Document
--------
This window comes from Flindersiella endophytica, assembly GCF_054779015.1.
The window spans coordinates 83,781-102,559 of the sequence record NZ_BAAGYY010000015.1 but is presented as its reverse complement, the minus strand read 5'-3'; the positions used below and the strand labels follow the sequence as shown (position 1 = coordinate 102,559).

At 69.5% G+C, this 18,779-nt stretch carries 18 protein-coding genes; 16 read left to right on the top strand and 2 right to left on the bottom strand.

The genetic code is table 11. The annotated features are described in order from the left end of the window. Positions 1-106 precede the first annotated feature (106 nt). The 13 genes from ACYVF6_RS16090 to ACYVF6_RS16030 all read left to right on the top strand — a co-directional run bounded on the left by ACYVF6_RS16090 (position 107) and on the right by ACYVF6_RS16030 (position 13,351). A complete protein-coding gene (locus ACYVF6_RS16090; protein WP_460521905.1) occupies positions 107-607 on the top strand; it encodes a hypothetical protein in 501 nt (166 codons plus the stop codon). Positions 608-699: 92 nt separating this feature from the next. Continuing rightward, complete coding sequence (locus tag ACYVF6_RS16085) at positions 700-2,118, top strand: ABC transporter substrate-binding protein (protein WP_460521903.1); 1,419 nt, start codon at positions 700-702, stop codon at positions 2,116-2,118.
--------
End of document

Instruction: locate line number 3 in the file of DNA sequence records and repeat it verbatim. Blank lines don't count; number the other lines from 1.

At 69.5% G+C, this 18,779-nt stretch carries 18 protein-coding genes; 16 read left to right on the top strand and 2 right to left on the bottom strand.